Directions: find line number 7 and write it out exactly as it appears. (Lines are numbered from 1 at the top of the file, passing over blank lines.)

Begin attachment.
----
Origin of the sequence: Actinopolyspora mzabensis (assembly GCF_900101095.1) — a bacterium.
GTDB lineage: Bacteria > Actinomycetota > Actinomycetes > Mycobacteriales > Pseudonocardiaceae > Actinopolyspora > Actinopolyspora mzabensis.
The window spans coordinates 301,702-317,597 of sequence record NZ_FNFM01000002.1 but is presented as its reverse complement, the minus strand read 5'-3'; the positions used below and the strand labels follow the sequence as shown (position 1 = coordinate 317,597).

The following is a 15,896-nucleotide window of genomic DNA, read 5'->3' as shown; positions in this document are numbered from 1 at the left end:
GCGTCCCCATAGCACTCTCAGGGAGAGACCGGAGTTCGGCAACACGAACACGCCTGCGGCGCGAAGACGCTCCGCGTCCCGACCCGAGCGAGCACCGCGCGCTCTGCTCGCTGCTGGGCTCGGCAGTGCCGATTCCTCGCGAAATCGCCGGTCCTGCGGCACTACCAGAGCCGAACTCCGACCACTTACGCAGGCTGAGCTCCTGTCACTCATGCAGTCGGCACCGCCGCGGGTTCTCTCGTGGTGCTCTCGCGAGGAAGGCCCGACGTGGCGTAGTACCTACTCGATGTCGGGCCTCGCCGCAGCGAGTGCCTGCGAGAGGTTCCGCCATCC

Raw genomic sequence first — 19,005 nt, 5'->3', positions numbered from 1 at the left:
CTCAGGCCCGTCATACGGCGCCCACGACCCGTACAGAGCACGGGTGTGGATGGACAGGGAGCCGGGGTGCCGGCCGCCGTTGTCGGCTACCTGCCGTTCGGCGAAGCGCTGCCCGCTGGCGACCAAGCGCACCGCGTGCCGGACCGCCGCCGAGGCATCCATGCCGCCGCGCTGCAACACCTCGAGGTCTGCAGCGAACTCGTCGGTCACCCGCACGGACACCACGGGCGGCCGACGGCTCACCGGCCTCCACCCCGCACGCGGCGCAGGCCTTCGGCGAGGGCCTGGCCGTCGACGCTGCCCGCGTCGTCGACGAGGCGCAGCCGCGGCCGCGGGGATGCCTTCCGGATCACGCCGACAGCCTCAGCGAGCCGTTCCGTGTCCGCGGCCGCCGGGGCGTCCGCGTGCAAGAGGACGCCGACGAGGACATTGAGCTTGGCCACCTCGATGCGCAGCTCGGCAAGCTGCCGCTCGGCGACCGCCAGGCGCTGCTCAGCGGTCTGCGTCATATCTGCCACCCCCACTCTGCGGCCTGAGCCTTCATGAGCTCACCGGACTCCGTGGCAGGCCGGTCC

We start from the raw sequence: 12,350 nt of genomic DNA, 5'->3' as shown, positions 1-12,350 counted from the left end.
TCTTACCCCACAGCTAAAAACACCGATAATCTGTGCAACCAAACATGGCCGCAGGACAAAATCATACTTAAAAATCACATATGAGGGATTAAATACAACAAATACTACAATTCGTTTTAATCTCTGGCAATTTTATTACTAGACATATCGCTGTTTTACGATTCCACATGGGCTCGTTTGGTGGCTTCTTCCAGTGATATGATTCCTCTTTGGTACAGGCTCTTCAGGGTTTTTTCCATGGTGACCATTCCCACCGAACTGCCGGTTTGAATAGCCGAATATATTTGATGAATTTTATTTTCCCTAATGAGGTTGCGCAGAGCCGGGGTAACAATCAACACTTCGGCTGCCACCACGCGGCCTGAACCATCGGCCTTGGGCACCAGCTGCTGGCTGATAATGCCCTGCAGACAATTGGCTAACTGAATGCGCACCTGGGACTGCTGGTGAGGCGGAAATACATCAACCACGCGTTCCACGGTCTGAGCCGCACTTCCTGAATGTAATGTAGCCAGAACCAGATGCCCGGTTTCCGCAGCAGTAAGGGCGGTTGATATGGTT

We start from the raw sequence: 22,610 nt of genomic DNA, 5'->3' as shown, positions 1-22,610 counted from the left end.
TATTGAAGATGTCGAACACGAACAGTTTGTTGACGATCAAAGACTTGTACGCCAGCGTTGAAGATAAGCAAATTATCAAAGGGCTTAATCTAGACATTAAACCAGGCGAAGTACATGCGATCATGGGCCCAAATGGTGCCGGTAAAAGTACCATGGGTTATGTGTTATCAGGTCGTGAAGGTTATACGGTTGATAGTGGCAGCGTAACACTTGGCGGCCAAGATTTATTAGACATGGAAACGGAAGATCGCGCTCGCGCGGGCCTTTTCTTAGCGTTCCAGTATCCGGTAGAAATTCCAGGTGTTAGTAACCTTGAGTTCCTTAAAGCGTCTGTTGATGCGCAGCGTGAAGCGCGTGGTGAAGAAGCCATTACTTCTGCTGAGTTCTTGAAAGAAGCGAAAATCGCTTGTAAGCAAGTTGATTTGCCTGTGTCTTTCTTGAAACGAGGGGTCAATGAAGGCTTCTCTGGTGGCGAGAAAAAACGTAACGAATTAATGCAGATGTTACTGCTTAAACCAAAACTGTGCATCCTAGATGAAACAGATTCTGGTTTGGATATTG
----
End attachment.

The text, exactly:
CTCAGGCCCGTCATACGGCGCCCACGACCCGTACAGAGCACGGGTGTGGATGGACAGGGAGCCGGGGTGCCGGCCGCCGTTGTCGGCTACCTGCCGTTCGGCGAAGCGCTGCCCGCTGGCGACCAAGCGCACCGCGTGCCGGACCGCCGCCGAGGCATCCATGCCGCCGCGCTGCAACACCTCGAGGTCTGCAGCGAACTCGTCGGTCACCCGCACGGACACCACGGGCGGCCGACGGCTCACCGGCCTCCACCCCGCACGCGGCGCAGGCCTTCGGCGAGGGCCTGGCCGTCGACGCTGCCCGCGTCGTCGACGAGGCGCAGCCGCGGCCGCGGGGATGCCTTCCGGATCACGCCGACAGCCTCAGCGAGCCGTTCCGTGTCCGCGGCCGCCGGGGCGTCCGCGTGCAAGAGGACGCCGACGAGGACATTGAGCTTGGCCACCTCGATGCGCAGCTCGGCAAGCTGCCGCTCGGCGACCGCCAGGCGCTGCTCAGCGGTCTGCGTCATATCTGCCACCCCCACTCTGCGGCCTGAGCCTTCATGAGCTCACCGGACTCCGTGGCAGGCCGGTCC